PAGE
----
Black Man Given Nation’s Worst Job

From The Onion:

WASHINGTON—African-American man Barack Obama, 47, was given the least-desirable job in the entire country Tuesday when he was elected president of the United States of America. In his new high-stress, low-reward position, Obama will be charged with such tasks as completely overhauling the nation’s broken-down economy, repairing the crumbling infrastructure, and generally having to please more than 300 million Americans and cater to their every whim on a daily basis. As part of his duties, the black man will have to spend four to eight years cleaning up the messes other people left behind. The job comes with such intense scrutiny and so certain a guarantee of failure that only one other person even bothered applying for it. Said scholar and activist Mark L. Denton, “It just goes to show you that, in this country, a black man still can’t catch a break.”

Do better

By rights I should be torn about who to support in today’s election. I’m a Jesse Ventura politically; socially liberal, fiscally conservative, uncomfortable-looking in a suit. I should want the Democrats to win to help people who need it and to stop laws trying to govern my morality. I should want the Republicans to win to keep budgets in check and, ironically, to stop laws trying to govern my morality. And yet I can’t conceive of supporting the Republicans, because they’ve demonstrated over many years far more interest in managing my bedroom than managing the government checkbook. I now know that both parties would take my money, but at least the Democrats will claim to try to help people with it; the Republicans will just give it to their friends.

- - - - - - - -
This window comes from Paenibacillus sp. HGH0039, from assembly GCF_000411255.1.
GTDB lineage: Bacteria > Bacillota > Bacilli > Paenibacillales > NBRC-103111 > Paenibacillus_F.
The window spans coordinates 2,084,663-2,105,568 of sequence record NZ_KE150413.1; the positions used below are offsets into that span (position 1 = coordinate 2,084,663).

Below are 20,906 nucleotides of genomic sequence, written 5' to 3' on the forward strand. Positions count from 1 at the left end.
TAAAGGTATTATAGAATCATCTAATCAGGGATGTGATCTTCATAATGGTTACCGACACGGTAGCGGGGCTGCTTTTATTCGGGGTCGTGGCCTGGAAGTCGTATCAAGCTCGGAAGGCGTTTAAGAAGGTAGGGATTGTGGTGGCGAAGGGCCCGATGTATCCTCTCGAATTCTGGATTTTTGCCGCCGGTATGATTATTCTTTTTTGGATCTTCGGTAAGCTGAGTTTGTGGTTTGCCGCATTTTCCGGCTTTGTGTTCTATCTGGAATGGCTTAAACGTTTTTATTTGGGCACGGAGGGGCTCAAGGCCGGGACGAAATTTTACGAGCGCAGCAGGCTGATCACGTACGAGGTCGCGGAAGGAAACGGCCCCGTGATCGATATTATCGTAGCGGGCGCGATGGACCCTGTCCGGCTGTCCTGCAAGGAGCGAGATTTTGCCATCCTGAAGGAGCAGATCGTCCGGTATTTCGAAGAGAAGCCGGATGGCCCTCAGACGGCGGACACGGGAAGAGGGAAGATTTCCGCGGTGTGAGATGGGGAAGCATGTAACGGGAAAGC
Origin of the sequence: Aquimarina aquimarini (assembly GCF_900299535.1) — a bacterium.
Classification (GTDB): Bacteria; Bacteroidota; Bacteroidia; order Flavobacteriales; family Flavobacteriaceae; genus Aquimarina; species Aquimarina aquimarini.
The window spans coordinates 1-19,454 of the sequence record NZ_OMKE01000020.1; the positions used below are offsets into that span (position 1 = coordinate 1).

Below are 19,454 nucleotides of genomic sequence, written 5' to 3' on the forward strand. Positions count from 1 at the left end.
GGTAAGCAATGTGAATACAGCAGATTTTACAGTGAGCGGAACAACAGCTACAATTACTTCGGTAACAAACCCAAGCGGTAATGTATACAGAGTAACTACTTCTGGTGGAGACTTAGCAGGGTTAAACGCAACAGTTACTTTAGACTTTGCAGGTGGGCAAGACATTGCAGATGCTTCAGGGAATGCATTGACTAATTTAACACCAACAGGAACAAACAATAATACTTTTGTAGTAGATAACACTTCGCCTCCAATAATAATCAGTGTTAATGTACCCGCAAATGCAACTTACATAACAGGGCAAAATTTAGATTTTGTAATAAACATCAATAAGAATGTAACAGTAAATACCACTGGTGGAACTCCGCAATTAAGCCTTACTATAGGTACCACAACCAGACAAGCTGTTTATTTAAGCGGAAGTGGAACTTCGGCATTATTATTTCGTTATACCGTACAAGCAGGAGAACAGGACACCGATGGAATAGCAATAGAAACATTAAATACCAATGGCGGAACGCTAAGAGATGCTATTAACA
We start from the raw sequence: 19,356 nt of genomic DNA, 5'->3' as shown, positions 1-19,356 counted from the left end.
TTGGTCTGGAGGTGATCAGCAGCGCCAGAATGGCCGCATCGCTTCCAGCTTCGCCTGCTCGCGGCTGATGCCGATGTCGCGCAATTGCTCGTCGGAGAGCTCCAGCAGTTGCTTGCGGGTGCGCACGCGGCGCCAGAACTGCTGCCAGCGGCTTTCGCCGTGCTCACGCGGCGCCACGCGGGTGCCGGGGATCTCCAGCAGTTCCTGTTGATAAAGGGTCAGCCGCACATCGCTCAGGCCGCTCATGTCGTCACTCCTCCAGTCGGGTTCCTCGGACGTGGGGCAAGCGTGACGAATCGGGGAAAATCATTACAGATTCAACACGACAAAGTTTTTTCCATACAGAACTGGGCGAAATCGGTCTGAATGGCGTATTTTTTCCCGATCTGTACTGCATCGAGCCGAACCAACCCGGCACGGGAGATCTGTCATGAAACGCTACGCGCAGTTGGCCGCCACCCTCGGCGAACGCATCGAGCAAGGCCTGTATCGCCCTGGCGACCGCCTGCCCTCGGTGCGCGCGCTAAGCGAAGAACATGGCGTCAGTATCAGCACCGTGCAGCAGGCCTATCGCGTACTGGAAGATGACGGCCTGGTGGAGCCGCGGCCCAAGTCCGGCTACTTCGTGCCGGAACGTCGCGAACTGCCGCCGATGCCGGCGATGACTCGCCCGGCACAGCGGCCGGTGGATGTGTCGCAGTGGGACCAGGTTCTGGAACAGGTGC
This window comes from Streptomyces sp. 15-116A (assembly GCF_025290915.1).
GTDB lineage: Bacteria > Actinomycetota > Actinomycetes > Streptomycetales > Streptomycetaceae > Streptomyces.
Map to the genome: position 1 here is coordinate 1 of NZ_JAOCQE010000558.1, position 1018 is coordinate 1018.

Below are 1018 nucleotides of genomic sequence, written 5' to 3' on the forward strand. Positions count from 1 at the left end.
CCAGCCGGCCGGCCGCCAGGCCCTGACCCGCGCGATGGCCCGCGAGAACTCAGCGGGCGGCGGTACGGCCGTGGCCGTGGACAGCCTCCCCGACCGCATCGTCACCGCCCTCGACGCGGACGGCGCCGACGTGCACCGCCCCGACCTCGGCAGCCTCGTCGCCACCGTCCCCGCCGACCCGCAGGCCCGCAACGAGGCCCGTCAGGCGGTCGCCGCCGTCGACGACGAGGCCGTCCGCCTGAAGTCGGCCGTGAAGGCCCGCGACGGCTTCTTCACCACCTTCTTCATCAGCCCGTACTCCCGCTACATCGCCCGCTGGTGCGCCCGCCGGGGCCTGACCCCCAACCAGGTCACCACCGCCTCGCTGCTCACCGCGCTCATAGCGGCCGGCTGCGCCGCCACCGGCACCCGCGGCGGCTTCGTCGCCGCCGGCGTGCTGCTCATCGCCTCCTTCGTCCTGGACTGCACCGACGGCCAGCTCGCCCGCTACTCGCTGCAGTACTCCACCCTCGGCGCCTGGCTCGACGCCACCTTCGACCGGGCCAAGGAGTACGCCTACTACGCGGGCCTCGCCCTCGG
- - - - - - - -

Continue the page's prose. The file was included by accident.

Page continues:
So to win people like me over the Republicans needed to do two things. First, they had to show that they are what they’ve traditionally claimed to be. Second, they had to show that Democrats are what they’ve traditionally been stereotyped to be. I’m not sure how they could achieve the former – fool me once shame on you, fool me a couple of trillion times and I won’t be fooled again – but it’s what I want to see. I want to know what YOU are going to do, how YOU will fix problems (even if that’s by getting out of the way), how YOU will make me safer/richer/happier (again, even if that’s just the two words ‘limited government’). And then you can spend a little time attacking Obama as a Democrat, without being particularly negative, on issues like balanced budgets, abortion (yes, even for a liberal like me), experience (overrated, but still an issue), and standing up to the power structures in the country (what used to be a strength for McCain, and seems a weakness for Obama).

Instead what I’ve seen from the Republican side is:

    Obama thinks he’s Jesus
    Obama is a socialist (seriously, get a dictionary)
    Obama is a terrorist
    Obama knows scary people
    Obama is a political climber (imagine that from a politician)
    Obama lacks experience (I know I mentioned that above, but then you nominated Palin and killed the argument)
    Obama hates America
    Obama’s wife hates America
    Obama isn’t an American (seriously?)
    Obama hates plumbers
    Obama is a Muslim
    Obama is elitist (I love this coming from the political elites)
    Look at this Soviet/Maoist-style poster with Obama in it